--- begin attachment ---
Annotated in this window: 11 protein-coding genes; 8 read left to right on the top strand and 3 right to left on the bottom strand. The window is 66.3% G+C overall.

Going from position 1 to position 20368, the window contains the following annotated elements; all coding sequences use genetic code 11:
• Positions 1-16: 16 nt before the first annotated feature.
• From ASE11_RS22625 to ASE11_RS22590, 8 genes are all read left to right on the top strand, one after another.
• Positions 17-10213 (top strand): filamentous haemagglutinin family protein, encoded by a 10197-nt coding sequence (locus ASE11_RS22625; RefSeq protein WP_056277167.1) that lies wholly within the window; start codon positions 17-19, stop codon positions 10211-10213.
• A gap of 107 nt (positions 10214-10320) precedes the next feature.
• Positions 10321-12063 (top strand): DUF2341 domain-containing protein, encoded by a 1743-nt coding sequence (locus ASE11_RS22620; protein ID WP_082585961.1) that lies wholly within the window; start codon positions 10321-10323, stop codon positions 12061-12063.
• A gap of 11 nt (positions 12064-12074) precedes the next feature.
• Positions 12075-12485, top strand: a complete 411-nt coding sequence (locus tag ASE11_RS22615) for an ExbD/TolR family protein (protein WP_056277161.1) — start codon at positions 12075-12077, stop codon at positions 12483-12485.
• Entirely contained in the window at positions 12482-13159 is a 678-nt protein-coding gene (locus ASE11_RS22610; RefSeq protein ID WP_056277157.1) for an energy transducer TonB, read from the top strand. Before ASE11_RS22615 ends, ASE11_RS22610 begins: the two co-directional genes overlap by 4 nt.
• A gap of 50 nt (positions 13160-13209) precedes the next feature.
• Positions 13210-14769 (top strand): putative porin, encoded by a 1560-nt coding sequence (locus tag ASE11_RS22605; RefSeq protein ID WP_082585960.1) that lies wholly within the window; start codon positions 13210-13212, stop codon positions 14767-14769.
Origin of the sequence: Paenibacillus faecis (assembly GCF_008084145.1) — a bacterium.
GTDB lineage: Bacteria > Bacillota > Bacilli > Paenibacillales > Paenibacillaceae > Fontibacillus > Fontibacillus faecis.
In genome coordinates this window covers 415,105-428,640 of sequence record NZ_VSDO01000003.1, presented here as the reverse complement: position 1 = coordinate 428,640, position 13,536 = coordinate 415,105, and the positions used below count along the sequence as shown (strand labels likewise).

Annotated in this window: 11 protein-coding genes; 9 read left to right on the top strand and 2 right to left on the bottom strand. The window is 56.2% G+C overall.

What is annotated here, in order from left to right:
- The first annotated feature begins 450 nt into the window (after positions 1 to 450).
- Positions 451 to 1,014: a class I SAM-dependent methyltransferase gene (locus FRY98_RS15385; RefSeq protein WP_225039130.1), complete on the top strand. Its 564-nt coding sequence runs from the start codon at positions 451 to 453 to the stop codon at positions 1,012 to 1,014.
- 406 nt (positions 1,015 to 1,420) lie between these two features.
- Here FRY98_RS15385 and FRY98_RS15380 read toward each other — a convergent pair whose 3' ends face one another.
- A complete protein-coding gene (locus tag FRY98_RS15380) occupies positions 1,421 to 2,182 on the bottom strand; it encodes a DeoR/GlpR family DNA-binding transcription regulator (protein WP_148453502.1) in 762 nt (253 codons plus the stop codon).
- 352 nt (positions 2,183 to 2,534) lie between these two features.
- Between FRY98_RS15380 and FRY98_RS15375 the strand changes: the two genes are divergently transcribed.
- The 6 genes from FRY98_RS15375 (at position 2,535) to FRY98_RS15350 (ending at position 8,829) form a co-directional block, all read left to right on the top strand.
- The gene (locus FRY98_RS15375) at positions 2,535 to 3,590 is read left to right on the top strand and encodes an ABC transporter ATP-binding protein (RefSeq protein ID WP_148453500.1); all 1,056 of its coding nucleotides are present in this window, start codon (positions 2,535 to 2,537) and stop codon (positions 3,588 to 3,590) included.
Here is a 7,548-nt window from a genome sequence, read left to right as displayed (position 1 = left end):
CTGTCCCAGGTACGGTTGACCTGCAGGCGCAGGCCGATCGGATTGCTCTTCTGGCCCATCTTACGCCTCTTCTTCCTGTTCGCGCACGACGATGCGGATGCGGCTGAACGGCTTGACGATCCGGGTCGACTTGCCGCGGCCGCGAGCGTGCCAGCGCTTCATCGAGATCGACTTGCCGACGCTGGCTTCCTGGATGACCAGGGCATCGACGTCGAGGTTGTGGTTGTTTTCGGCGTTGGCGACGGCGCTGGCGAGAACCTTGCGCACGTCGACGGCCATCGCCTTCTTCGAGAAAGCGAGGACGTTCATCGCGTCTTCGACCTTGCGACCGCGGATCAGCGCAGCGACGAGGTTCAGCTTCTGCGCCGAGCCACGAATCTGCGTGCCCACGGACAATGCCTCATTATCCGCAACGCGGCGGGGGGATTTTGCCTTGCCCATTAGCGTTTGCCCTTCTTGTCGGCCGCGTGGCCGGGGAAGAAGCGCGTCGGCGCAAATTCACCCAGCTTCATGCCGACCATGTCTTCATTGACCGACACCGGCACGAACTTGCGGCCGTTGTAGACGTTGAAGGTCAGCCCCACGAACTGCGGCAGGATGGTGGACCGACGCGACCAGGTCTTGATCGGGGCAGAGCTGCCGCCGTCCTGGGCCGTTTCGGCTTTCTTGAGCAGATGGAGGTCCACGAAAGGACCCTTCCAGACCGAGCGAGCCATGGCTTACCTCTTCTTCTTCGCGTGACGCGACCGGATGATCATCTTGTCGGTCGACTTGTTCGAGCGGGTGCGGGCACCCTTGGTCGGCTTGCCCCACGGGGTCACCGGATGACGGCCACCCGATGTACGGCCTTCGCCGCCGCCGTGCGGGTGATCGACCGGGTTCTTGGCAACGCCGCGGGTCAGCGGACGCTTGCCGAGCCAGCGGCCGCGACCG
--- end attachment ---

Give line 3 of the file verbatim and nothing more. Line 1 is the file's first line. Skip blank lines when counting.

• Positions 1-16: 16 nt before the first annotated feature.